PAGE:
Encabo also notes that students with defaced IDs are also called out, even for minor defacements. Encabo explains that covering ID photos with stickers, other photos, and other paraphernalia is not allowed.

Difference for students, outsiders

Safety Office Director and Security Office Officer-in-Charge Dr. Jocelyn Dayanan describes the differences of the policy for students and outsiders. Students, teachers, or other staff not seen wearing their IDs visibly are generally reminded by security personnel to wear their IDs. Dr. Dayanan clarifies that the SDFO, not Security Office, has the capacity to hand out offenses.

If a person on campus is unable to show their ID, they are reported to the SDFO, adds Dr. Dayanan. If the person reported is a student, appropriate offenses or penalties are to be given pursuant to the student handbook. If the person reported is an outsider, the Security Office handles the situation.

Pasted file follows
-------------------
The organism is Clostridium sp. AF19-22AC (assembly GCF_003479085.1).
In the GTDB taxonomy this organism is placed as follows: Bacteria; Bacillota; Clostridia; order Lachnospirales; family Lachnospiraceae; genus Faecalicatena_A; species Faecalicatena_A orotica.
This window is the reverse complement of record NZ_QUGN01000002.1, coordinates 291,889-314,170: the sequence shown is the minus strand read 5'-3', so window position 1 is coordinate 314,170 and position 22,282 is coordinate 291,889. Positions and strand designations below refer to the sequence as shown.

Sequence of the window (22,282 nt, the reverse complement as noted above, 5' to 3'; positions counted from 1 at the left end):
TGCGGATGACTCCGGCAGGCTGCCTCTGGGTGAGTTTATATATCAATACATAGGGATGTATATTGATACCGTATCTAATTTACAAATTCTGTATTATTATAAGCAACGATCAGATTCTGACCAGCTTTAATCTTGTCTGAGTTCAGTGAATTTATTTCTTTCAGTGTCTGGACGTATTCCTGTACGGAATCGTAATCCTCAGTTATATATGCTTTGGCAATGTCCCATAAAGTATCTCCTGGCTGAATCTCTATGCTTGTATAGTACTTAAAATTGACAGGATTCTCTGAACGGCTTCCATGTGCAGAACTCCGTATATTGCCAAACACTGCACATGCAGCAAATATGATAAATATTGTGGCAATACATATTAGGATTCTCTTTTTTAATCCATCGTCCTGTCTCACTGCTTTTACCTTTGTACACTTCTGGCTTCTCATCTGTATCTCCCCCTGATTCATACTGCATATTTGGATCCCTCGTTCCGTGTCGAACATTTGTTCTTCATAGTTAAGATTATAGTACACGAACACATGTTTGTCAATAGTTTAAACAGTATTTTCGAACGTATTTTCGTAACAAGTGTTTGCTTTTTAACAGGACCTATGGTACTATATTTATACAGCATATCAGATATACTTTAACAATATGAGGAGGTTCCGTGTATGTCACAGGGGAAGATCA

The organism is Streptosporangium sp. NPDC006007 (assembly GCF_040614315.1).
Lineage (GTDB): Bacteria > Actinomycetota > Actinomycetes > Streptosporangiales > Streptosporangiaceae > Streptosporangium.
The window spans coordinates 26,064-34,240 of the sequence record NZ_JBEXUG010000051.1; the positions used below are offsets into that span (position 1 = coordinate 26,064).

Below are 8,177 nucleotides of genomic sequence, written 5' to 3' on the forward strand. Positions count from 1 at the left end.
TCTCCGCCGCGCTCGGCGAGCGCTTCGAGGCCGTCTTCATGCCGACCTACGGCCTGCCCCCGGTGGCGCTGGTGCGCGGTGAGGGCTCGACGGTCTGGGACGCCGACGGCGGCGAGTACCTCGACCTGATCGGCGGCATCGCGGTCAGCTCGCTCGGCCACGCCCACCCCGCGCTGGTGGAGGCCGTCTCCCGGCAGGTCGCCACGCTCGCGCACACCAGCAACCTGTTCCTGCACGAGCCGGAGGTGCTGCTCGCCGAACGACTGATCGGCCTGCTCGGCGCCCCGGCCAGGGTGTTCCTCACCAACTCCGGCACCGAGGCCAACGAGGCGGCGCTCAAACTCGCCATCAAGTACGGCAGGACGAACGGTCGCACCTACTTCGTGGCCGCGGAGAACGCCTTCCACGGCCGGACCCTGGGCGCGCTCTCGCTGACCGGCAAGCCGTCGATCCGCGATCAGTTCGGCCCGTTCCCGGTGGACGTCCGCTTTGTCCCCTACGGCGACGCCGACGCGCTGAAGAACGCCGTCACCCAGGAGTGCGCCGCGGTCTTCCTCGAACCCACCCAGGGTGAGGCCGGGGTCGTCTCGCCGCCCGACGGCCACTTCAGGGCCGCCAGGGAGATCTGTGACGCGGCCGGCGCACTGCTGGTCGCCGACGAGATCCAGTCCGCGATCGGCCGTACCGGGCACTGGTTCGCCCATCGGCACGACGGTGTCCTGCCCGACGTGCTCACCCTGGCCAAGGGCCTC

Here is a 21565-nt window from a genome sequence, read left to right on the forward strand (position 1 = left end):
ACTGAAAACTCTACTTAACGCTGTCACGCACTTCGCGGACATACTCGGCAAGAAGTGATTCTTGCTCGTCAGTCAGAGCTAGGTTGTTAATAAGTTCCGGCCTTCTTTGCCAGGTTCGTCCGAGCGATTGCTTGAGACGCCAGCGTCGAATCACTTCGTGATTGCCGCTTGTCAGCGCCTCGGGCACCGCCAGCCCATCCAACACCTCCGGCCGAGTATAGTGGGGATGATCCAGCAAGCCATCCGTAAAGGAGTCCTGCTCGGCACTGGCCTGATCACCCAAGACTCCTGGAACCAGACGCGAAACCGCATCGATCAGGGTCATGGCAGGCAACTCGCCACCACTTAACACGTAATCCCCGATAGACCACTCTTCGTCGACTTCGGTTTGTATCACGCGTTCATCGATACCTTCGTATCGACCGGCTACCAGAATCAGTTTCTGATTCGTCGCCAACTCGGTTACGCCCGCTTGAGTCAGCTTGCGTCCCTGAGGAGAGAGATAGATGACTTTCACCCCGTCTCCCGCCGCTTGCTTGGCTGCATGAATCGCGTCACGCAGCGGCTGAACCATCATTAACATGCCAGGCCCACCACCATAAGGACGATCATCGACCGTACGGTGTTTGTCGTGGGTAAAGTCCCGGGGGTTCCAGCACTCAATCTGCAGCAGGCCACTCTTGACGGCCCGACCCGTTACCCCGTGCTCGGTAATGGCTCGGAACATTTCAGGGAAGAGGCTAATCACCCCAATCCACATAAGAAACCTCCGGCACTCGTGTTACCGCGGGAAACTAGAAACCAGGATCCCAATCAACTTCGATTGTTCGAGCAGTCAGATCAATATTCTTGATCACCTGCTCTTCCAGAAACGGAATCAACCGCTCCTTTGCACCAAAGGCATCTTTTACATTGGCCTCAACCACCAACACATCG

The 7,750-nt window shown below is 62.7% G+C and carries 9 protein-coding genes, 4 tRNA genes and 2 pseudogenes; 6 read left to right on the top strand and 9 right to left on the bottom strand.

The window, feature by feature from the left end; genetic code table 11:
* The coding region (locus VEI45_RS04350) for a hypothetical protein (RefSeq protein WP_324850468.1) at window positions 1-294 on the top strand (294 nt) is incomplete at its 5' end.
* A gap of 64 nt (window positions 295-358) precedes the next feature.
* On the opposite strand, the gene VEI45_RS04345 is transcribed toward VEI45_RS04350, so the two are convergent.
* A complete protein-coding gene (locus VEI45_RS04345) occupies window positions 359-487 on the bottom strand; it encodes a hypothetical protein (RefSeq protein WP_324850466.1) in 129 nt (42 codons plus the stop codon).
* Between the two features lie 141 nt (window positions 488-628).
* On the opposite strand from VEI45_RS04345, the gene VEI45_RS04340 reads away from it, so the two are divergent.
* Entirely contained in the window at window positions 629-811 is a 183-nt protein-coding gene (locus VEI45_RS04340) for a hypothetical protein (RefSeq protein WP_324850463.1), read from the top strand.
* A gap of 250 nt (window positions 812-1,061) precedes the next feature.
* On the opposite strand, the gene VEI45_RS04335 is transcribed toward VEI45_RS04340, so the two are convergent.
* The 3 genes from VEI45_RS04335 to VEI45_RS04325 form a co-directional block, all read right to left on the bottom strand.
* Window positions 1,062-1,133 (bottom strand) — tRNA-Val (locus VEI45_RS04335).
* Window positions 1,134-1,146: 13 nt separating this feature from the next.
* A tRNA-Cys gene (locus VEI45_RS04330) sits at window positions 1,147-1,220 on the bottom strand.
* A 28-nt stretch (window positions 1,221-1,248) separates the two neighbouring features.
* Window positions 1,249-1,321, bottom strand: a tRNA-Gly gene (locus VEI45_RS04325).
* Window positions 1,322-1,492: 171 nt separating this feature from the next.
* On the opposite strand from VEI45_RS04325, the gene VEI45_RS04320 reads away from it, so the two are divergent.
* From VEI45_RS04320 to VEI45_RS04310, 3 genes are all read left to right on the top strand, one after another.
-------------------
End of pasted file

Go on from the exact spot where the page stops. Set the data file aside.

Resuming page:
Dr. Dayanan also reiterates that people who wear Campus Passes or temporary passes must wear them visibly at all times. Any outsider who does not have a campus pass and is caught without an ID will be dealt with by the security upon apprehension.

In the case of lost IDs

In some cases, lost IDs find their way back to their owners through social media. A trend on social media with people posting the image of the ID and trying to get the attention of the owner.

As The LaSallian previously reported, such cases of lost IDs should be turned over to the Lost and Found section of the SDFO. Encabo reiterates that the proper lost and found policy must always be observed by students. Moreover, Encabo stresses that the failure to surrender lost items, including IDs, to the SDFO may merit the major offense of unjust enrichment. He adds that following proper protocol helps avoid privacy issues and prevent cases where others may take advantage of the lost item.

Analysis of data on students